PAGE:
The second round of the country’s presidential election may be delayed, says Zimbabwe’s Electoral Commission.
He said it was unlikely the run-off could be held by 23 May, as laid down by law, but said they could extend the deadline “in certain circumstances”.
Opposition candidate Morgan Tsvangirai – who beat President Robert Mugabe in the first round – is due home soon.
Mr Tsvangirai has been in neighbouring countries since the first round because of alleged threats to his life and has demanded the run-off take place within three weeks of the first-round results being declared – as per the electoral law.
Mr Chiweshe said they were still waiting for funds to be allocated by the government to hold the poll.
“It was ambitious for the legislature to think 21 days would be enough,” he was quoted as saying.
The justice minister in Mr Mugabe’s last cabinet, Patrick Chinamasa, said Mr Tsvangirai was free to come back but could not rule out the possibility that he might be arrested.
Earlier police said they had arrested nearly 60 supporters of the opposition MDC.
The activists were held on Thursday on suspicion of torching homes of members of the governing Zanu-PF in Shamva, north-east of Harare, the police said.
Robert Mugabe has ruled Zimbabwe for close to 30 years
Mr Chinamasa said Mr Tsvangirai could have committed crimes which law enforcement agencies would deal with.
He said Zanu-PF would not allow an opposition victory, as this would be what he described as tantamount to slavery.
Asked whether the will of the people would be subverted should Mr Mugabe lose, Mr Chinamasa said: “If people attempted to unfree themselves, moves would be made to free them.”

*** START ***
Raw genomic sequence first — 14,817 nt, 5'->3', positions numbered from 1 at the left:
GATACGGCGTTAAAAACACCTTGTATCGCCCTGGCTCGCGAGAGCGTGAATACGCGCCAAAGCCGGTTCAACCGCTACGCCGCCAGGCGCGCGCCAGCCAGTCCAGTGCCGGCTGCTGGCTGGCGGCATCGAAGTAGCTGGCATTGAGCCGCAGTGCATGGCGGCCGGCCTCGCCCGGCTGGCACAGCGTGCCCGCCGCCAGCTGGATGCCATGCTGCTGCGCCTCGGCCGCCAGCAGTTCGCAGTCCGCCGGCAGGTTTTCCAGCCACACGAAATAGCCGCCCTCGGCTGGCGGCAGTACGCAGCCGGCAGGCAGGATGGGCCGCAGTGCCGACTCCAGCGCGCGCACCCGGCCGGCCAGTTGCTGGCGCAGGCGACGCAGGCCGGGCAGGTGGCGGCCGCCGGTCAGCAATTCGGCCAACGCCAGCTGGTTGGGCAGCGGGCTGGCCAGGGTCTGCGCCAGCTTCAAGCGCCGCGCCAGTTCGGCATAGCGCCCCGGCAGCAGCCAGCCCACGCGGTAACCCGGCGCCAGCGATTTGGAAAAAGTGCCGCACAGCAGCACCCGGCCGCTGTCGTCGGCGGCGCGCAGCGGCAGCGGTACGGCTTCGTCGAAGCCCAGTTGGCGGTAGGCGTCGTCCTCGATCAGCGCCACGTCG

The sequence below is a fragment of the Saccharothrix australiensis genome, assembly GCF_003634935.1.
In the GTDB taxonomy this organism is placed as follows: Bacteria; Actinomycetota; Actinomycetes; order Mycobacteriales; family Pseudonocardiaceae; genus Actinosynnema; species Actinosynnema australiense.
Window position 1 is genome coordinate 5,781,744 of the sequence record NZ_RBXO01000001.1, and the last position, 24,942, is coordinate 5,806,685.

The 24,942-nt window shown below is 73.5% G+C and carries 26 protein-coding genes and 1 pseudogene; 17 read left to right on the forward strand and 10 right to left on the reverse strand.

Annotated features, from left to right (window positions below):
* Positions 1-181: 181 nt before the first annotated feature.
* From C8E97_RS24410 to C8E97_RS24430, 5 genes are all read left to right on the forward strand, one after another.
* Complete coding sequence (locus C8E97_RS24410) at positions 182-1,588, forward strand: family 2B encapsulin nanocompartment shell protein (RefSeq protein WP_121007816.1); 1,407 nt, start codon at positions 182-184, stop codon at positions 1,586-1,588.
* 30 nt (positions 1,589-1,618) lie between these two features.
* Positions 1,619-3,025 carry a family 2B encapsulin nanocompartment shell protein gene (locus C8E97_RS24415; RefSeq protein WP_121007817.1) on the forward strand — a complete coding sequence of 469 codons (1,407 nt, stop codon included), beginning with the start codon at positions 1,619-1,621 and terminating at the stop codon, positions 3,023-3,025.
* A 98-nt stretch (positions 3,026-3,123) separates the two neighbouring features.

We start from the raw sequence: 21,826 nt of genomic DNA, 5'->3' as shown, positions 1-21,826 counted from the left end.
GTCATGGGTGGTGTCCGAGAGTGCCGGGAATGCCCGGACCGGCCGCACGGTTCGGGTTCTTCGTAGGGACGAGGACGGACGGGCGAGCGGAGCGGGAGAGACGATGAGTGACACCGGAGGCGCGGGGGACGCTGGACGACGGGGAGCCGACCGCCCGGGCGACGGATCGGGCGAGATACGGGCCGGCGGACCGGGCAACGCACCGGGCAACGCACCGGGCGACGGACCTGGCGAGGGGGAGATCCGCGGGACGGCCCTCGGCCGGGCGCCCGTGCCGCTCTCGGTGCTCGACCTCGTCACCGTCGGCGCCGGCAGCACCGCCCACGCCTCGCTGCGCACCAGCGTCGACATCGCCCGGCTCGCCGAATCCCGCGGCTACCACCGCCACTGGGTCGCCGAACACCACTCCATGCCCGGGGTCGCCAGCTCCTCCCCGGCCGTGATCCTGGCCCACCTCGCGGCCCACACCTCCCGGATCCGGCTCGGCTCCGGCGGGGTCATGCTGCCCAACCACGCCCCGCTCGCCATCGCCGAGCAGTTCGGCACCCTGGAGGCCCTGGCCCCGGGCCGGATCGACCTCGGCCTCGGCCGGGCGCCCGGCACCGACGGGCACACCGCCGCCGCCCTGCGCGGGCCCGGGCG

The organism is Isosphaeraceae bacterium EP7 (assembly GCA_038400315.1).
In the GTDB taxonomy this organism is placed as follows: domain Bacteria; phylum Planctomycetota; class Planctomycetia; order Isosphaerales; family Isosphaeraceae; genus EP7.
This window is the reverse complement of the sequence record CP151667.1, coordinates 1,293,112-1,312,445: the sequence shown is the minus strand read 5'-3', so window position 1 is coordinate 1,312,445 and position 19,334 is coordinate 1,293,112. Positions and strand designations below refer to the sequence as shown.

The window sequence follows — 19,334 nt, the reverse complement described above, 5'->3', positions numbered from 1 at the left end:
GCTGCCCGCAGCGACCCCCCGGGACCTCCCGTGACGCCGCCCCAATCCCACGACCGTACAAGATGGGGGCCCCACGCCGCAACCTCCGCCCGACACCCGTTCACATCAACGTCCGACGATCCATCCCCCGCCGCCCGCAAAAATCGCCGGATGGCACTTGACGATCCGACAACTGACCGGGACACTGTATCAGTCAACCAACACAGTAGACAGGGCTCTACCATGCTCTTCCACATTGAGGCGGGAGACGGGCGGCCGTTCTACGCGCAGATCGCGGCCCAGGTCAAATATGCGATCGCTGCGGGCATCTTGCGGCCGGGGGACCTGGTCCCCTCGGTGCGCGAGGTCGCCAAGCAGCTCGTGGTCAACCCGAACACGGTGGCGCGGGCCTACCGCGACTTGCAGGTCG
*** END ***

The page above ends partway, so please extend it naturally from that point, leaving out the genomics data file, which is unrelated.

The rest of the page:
The BBC’s Will Ross in Johannesburg, South Africa, says the latest comments from the minister are further signs that the ruling elite is determined to cling onto power.
Official first-round results put Mr Tsvangirai ahead of President Robert Mugabe, but not by enough votes to win outright.
Police announced 58 arrests in Shamva on state TV, saying seven people had been injured in the violence, and four houses and a tractor had been burnt.
An opposition lawyer said earlier 56 of its activists were in police custody.
The MDC has frequently complained of intimidation, saying at least 25 of its supporters have been killed since the first round and hundreds have been forced from their homes in rural areas.
But police and officials from Mr Mugabe’s Zanu-PF party have accused the MDC of staging attacks, saying it has exaggerated the scale of the violence.
Mr Tsvangirai has demanded “unfettered access of all international observers” and journalists covering the vote and called for southern African peacekeepers to curtail any violence.
But in an apparent softening of his stance towards Mr Mugabe, he said the veteran leader would be given the status of “father of the nation” if his 28-year rule ended.
Mr Tsvangirai said he gave the assurances at a meeting with Angolan President Jose Eduardo dos Santos, a close ally of Mr Mugabe.
Last month, Mr Tsvangirai said his rival should be put on trial for alleged war crimes.
According to official declarations, the opposition leader won 47.9% of the vote, against 43.2% for Mr Mugabe.
Although the first round was largely peaceful, the results were not announced until 2 May.
The MDC says the delay gave the authorities time to rig the counting and carry out attacks on its supporters in anticipation of a run-off.